British Columbia

Coast Guard chief defends response to sunken tug in B.C.

The head of Canada's Coast Guard concedes there was confusion and communication problems in the crucial hours after the Nathan E. Stewart ran around on B.C.'s Central Coast.

Tug almost empty of diesel but fuel still washing ashore

Heiltsuk First Nation says the clean-up response is poor and uncoordinated 0:45

The head of Canada's Coast Guard concedes there was confusion and communication problems in the crucial hours after the Nathan E. Stewart ran aground on B.C.'s Central Coast.

"There had been some significant issues in communicating with the tug," Coast Guard Commissioner Jody Thomas told CBC News during a visit to Bella Bella.

Canadian Coast Guard Commissioner Jody Thomas visited the spill site on Friday. (Chris Corday/CBC)

But Thomas insists it's too soon to know if those issues contributed to the severity of the diesel spill near Gale Passage, not far from the Heiltsuk community of Bella Bella.

"Booming the vessel at night, on a reef with wind and a swell — it was difficult work," said Thomas.

"I understand why the Heiltsuk Nation is upset with the response. It's a difficult environment."

Heiltsuk criticize reponse

Thomas's comments fill in some key gaps about what happened in the early hours of October 13, after the heavy tug ran aground pulling an empty fuel barge.

Many Heiltsuk first responders told CBC News they believe the spill could have been mitigated if the tug could have been pulled away from the shoreline so that it wasn't repeatedly hitting rocks in heavy swells. 

But they say the crew resisted.

Diesel fuel can be seen escaping a containment boom in Seaforth Channel that failed over the weekend. (Heiltsuk Nation)

"They [the crew] said the tug hadn't been breached and the barge hadn't been breached," said Thomas.

The American-owned barge, which was empty but normally carries oil products to communities in Alaska, has now been towed to dry dock in Vancouver.

Damage to the underside of the tug turned out to be severe and it still has not been moved.

A Canadian Coast Guard search and rescue vessel from Bella Bella was on the scene within an hour of the sinking and rescued the tug's seven-person crew.

Heiltsuk Nation divers were able to capture photos and video under the wreck of the Nathan E. Stewart over the weekend. (Heiltsuk Nation/April Bencze)

Thomas wouldn't directly confirm that the crew resisted being towed, but she agrees it was a tactic some at the scene wanted to try.

"Towing looked like, at first blush, the best option. It wasn't going to be possible," said Thomas.

Shoreline damage

Thomas was in Bella Bella over the weekend to meet with Heiltsuk leaders and to assure them that everything that can be done is being done to contain the diesel spill.

The latest situation report, issued Monday afternoon, says after a weekend of bad weather and delays, over 110,000 litres of diesel has now been removed from the tug.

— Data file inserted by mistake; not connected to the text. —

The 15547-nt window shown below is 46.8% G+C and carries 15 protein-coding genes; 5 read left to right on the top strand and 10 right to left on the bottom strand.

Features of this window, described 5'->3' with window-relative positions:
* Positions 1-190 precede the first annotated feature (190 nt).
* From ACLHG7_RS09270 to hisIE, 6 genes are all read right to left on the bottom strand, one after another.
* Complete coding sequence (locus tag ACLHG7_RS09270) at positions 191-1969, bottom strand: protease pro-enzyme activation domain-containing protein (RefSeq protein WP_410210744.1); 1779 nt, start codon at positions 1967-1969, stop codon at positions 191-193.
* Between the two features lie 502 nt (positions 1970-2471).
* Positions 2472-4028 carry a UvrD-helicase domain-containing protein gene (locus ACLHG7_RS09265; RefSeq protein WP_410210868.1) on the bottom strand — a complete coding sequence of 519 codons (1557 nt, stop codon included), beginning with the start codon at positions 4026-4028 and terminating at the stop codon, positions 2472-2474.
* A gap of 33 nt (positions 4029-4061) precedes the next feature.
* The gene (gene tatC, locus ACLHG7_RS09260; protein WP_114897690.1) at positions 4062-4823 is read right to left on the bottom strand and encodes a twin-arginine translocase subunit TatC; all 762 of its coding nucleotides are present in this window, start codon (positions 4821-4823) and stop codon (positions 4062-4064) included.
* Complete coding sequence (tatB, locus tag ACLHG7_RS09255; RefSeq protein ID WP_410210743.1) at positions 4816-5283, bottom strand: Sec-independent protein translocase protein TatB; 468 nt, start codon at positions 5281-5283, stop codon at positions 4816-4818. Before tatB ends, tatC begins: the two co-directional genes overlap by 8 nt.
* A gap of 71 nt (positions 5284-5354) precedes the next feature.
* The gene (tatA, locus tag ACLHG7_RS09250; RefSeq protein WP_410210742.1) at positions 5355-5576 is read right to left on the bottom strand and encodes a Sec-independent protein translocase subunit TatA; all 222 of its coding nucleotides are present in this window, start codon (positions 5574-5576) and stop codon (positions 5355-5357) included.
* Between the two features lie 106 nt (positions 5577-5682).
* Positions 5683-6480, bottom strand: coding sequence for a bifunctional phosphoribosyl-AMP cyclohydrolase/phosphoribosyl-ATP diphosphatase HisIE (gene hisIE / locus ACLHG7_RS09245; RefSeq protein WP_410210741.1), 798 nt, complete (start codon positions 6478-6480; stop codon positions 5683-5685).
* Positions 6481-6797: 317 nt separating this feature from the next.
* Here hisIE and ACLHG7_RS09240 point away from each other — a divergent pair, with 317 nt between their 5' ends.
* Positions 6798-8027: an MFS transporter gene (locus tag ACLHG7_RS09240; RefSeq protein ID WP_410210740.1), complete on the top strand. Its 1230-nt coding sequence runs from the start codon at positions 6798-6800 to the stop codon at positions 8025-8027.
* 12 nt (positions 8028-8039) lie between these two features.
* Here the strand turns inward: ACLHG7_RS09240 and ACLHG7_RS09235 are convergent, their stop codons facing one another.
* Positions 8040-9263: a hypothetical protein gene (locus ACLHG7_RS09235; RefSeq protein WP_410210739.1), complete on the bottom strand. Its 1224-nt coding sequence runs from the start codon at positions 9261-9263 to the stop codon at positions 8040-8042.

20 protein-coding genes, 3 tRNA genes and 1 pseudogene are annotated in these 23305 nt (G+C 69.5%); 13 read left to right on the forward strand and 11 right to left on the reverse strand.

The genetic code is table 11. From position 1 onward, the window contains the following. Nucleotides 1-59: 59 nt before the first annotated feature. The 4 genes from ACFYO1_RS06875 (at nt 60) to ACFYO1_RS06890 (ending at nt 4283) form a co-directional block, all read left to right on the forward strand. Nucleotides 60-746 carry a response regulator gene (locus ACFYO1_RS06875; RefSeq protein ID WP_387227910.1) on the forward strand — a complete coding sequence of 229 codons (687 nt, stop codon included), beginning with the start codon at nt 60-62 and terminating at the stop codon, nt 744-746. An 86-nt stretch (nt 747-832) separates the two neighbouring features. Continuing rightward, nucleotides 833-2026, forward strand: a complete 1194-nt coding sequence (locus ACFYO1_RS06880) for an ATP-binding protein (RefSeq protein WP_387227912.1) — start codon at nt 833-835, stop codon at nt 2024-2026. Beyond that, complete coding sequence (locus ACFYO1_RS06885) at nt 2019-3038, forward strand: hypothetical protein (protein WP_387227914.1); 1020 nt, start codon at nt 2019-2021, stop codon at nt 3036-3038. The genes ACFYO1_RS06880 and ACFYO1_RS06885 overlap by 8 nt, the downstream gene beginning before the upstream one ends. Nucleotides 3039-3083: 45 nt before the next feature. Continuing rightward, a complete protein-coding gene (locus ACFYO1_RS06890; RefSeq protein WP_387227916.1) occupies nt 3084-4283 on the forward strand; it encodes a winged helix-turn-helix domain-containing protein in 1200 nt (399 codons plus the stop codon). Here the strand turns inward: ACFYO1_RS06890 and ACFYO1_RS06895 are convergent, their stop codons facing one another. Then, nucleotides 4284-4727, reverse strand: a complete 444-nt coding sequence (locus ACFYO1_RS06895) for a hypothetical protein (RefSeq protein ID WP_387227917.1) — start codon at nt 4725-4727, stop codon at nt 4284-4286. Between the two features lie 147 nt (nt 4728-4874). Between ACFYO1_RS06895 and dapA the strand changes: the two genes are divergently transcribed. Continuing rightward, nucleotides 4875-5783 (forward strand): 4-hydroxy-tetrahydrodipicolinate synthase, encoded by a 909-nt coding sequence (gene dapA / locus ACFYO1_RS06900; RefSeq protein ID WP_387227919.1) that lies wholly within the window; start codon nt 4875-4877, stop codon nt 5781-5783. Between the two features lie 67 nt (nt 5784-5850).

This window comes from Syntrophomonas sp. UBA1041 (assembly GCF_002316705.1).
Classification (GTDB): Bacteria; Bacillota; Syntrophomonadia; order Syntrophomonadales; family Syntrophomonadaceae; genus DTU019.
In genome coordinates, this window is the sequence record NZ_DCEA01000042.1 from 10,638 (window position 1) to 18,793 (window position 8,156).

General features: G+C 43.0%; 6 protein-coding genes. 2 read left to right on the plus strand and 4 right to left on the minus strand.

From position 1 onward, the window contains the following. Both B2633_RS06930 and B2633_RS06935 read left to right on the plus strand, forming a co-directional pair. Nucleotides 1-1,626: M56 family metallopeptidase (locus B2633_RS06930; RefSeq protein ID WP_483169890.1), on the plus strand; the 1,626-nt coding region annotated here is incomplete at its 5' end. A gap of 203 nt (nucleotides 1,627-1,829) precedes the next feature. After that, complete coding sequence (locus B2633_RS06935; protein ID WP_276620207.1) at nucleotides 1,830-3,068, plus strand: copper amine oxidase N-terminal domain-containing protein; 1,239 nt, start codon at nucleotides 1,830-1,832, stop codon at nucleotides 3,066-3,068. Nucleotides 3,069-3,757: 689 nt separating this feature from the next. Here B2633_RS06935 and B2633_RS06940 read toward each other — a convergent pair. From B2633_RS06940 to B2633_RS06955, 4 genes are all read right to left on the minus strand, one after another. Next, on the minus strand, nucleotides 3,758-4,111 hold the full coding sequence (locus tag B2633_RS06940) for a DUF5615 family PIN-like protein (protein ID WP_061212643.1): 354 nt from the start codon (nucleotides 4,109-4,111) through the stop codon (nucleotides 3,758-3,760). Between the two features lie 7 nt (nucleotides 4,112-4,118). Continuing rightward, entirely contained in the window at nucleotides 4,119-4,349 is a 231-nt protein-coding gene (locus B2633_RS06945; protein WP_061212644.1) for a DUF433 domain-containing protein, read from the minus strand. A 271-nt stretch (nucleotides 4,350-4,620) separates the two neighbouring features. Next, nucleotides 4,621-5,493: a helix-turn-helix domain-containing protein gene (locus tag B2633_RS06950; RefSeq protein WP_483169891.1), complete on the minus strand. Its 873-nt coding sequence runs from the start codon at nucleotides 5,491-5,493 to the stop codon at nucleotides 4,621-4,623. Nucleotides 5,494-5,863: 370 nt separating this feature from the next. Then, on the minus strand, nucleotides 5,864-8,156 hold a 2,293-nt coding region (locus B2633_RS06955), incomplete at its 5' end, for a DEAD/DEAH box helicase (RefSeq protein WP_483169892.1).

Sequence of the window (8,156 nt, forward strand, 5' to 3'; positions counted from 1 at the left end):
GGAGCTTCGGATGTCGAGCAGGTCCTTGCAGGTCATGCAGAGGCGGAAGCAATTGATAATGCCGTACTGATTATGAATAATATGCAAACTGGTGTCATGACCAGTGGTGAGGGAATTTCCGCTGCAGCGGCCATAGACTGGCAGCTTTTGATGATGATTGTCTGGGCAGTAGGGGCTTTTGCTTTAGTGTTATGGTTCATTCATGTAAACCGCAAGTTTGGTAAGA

Juvenile fish are visible in the area directly around the wreck, which was loaded with 200-thousand litres of diesel. (Heiltsuk Nation/April Bencze)

But the first evidence of damage to the shoreline is also starting to turn up.

Trapped oil has been found in at least three coves on islands in the Seaforth Channel, according to a news release from the Heiltsuk Nation.

Diesel fuel is clearly visible on a beach near the spill. (Heiltsuk Nation/April Bencze)

Shoreline crews have been hampered by high winds and rain as they investigate the extent of the spill.

While many in the community are pleased with the resources now at the spill site, they also blame the Coast Guard for directing an ineffective initial response.

Crews are still trying to determine how much diesel has now soaked into beaches and shellfish beds along islands west of Bella Bella. (Heiltsuk Nation/April Bencze)

They say the first booms set up around the stricken tug were inadequate and were ripped apart by the tides. Over the weekend, other booms were destroyed by strong waves.

On Friday, a CBC crew on the water near the tug observed a large slick outside the boomed area, stretching for several kilometres.

Many people on B.C.'s central coast were critical of the response to the thousands of liters of diesel spilled from the sunken Nathan E.Stewart in October. (Heiltsuk Nation)

20 hours too long?

The Heiltsuk claim it took 20 hours after the sinking for the first cleanup resources to arrive at the scene from Prince Rupert.

"It is a long time, and as you know, there's been a promise to improve response on this coast," said Thomas.
The tugboat Nathan E. Stewart lies submerged in the Seaforth Channel near Bella Bella. (Chris Corday/CBC)

"We are talking about having more skimmers, more boom, training people, more personal protective equipment and having First Nations trained to be that on site response."

Also today, Canada's Transportation Safety Board announced its beginning an investigation into the cause of the grounding.

The tug company, Kirby Offshore Marine, says it is cooperating with all investigations into the incident.
Rough weather sent high waves crashing over booms containing diesel fuel from the Nathan E. Stewart on Oct. 22, 2016. (Heiltsuk Nation)

So far, it has not offered any explanation as to how the tug's crew could have missed a series of well marked turns leading into the channel.